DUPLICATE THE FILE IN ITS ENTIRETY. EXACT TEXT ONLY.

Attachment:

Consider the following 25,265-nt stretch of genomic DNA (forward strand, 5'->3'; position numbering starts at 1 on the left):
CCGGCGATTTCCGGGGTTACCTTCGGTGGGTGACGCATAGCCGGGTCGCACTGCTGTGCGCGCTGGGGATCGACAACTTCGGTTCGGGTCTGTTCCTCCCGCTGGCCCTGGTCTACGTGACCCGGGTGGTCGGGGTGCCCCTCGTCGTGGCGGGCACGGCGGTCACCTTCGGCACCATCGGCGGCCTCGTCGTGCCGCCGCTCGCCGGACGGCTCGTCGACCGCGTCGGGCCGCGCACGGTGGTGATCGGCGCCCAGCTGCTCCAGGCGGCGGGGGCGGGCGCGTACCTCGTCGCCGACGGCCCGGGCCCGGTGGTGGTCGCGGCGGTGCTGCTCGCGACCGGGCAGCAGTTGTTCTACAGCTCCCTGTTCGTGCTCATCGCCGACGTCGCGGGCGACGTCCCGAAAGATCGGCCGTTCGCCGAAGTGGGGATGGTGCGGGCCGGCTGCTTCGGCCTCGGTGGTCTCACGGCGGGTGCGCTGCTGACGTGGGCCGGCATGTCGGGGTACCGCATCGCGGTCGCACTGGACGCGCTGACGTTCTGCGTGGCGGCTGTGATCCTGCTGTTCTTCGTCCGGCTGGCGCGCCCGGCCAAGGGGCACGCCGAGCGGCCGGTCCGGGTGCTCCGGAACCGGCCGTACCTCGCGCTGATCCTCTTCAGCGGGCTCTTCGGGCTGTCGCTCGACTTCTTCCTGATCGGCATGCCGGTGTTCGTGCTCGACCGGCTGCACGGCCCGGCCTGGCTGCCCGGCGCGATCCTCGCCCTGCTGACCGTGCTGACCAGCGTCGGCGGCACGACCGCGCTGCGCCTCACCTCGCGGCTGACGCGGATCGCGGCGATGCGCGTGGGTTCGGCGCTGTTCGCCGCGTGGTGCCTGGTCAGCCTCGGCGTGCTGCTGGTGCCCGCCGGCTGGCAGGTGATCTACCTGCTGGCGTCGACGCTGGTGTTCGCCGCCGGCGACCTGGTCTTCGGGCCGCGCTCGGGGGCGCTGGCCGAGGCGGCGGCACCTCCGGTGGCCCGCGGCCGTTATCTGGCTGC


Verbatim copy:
Consider the following 25,265-nt stretch of genomic DNA (forward strand, 5'->3'; position numbering starts at 1 on the left):
CCGGCGATTTCCGGGGTTACCTTCGGTGGGTGACGCATAGCCGGGTCGCACTGCTGTGCGCGCTGGGGATCGACAACTTCGGTTCGGGTCTGTTCCTCCCGCTGGCCCTGGTCTACGTGACCCGGGTGGTCGGGGTGCCCCTCGTCGTGGCGGGCACGGCGGTCACCTTCGGCACCATCGGCGGCCTCGTCGTGCCGCCGCTCGCCGGACGGCTCGTCGACCGCGTCGGGCCGCGCACGGTGGTGATCGGCGCCCAGCTGCTCCAGGCGGCGGGGGCGGGCGCGTACCTCGTCGCCGACGGCCCGGGCCCGGTGGTGGTCGCGGCGGTGCTGCTCGCGACCGGGCAGCAGTTGTTCTACAGCTCCCTGTTCGTGCTCATCGCCGACGTCGCGGGCGACGTCCCGAAAGATCGGCCGTTCGCCGAAGTGGGGATGGTGCGGGCCGGCTGCTTCGGCCTCGGTGGTCTCACGGCGGGTGCGCTGCTGACGTGGGCCGGCATGTCGGGGTACCGCATCGCGGTCGCACTGGACGCGCTGACGTTCTGCGTGGCGGCTGTGATCCTGCTGTTCTTCGTCCGGCTGGCGCGCCCGGCCAAGGGGCACGCCGAGCGGCCGGTCCGGGTGCTCCGGAACCGGCCGTACCTCGCGCTGATCCTCTTCAGCGGGCTCTTCGGGCTGTCGCTCGACTTCTTCCTGATCGGCATGCCGGTGTTCGTGCTCGACCGGCTGCACGGCCCGGCCTGGCTGCCCGGCGCGATCCTCGCCCTGCTGACCGTGCTGACCAGCGTCGGCGGCACGACCGCGCTGCGCCTCACCTCGCGGCTGACGCGGATCGCGGCGATGCGCGTGGGTTCGGCGCTGTTCGCCGCGTGGTGCCTGGTCAGCCTCGGCGTGCTGCTGGTGCCCGCCGGCTGGCAGGTGATCTACCTGCTGGCGTCGACGCTGGTGTTCGCCGCCGGCGACCTGGTCTTCGGGCCGCGCTCGGGGGCGCTGGCCGAGGCGGCGGCACCTCCGGTGGCCCGCGGCCGTTATCTGGCTGC